Jun 05, 2020 I Paul Seaburn

Genetic Manipulation of Cells Puts Humans One Step Closer to Invisibility

“The idea of humans vanishing from sight by becoming transparent or invisible has captivated the imaginations of the general populace and scientists alike for millennia. These concepts have been described in classic literature by various authors, including the philosopher Plato, who conceived the Ring of Gyges as a hypothetical item that would allow its wearer to disappear, and the writer H. G. Wells, who envisioned that a scientist could match their refractive index to that of air in order to become invisible.”

Don’t forget the spies and suspicious spouses who would do anything to get their hands on the ability to become invisible … whether by cloak, by electronic device or by swallowing a magic potion. How about by cellular manipulation? That’s the idea behind a new study published this week in Nature Communications outlining a strategy involving manipulating human cells to make them transparent, much the way creatures such as the glasswing butterfly, the grass shrimp, the comb jellyfish and the glass frog do. In particular, researchers at the Univertity of Californina, Irvine, wanted to simulate the opalescent inshore squid (Doryteuthis opalescens), one of a number of cephalopods which can dynamically alter how their skin transmits, absorbs, and reflects light.

“This species of squid has specialized reflective cells called leucophores which can alter the how they scatter light. Within these cells are leucosomes, membrane-bound particles which are composed of proteins known as reflectins, which can produce iridescent camouflage.”

The UCI press release summarizes how a team led by Alon Gorodetsky, an associate professor of chemical & biomolecular engineering and well-versed in cephalopod color-changing capabilities, genetically engineered human embryonic kidney cells (cultured) to have reflectin-based protein structures that caused the cells to change the way they scattered light. In fact, Gorodetsky excitedly points out that “they optically behaved almost as they do in their native cephalopod leucophores.”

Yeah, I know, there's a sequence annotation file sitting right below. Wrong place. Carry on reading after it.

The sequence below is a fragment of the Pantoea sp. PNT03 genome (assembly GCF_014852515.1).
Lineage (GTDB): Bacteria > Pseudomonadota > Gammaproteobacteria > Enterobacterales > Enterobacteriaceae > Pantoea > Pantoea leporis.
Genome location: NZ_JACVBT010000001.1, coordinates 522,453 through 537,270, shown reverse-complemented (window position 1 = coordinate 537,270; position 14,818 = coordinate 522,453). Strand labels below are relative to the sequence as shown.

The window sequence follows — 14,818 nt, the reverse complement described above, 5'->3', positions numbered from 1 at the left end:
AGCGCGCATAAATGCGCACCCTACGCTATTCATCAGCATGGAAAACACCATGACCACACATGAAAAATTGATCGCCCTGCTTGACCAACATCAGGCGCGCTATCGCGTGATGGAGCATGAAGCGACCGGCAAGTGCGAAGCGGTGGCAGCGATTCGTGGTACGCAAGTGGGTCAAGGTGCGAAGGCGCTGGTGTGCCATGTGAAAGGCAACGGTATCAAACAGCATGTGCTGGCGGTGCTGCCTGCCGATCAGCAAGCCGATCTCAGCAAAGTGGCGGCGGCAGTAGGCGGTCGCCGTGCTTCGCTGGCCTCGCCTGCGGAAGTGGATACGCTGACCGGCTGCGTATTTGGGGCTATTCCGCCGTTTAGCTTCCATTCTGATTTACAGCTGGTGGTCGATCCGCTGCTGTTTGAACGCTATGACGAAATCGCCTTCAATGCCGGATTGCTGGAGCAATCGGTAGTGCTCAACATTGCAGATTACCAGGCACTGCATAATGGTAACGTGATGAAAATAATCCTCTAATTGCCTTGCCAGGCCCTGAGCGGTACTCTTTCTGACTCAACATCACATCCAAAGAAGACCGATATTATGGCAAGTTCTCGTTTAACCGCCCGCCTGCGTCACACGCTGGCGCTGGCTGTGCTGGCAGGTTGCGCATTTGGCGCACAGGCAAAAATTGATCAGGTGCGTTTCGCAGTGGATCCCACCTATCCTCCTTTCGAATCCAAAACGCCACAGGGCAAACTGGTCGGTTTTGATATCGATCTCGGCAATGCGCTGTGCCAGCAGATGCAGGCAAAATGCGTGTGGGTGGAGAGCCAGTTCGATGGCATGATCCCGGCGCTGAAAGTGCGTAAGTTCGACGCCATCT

So they made kidneys invisible. Impressive, but who cares. Anything else?

How about this? By putting the cells between two glass slides and exposing them to sodium chloride (you know – salt), they were able to manipulate their ability to scatter light – a simple on-off switch for invisibility. Now are you impressed?

That’s better, but we’re still talking kidney cells. It sounds like whole-body invisibility is a long way of – if it’s possible at all.

“This project showed that it’s possible to develop human cells with stimuli-responsive optical properties inspired by leucophores in celphalopods, and it shows that these amazing reflectin proteins can maintain their properties in foreign cellular environments.”

Gorodetsky agrees with you. The researchers’ short-term goal is to create transparent skin that would allow doctors to see inside a human body in ways that are clearer and safer than X-rays and MRI and less invasive than surgery. And, with the ability to turn the invisible skin on-and-off, the person will look normal – not like someone with a full-body human anatomy tattoo.

That gives me an idea. What about having both a full-body human anatomy tattoo AND switchable transparent skin?

Life is hard enough for doctors these days without that kind of confusion … and it would probably void your health insurance, not to mention motivating the nurse to use a larger-than-needed needle for your injection.

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That facial tattoo design may be going a bit too far

The good news is, lead author Atrouli Chatterjee, a UCI doctoral student in chemical & biomolecular engineering, says invisibility by cellular manipulation “is decidedly in the realm of science.” All it will take is time and money – the motivation is already here.

“In general, the continued development and exploration of engineered reflectin-producing systems via the aforementioned strategies could help answer fundamental questions associated with three-dimensional inter- and intra-cellular organization relevant for light-cell and light-tissue interactions in both cephalopods and other animals. Consequently, our findings may afford a variety of exciting opportunities and possibilities within the fields of biology, materials science, and bioengineering.”

Don’t forget the fields of spying and catching cheating spouses.

Paul Seaburn
Paul Seaburn is the editor at Mysterious Universe and its most prolific writer. He’s written for TV shows such as "The Tonight Show", "Politically Incorrect" and an award-winning children’s program. He's been published in “The New York Times" and "Huffington Post” and has co-authored numerous collections of trivia, puzzles and humor. His “What in the World!” podcast is a fun look at the latest weird and paranormal news, strange sports stories and odd trivia. Paul likes to add a bit of humor to each MU post he crafts. After all, the mysterious doesn't always have to be serious.

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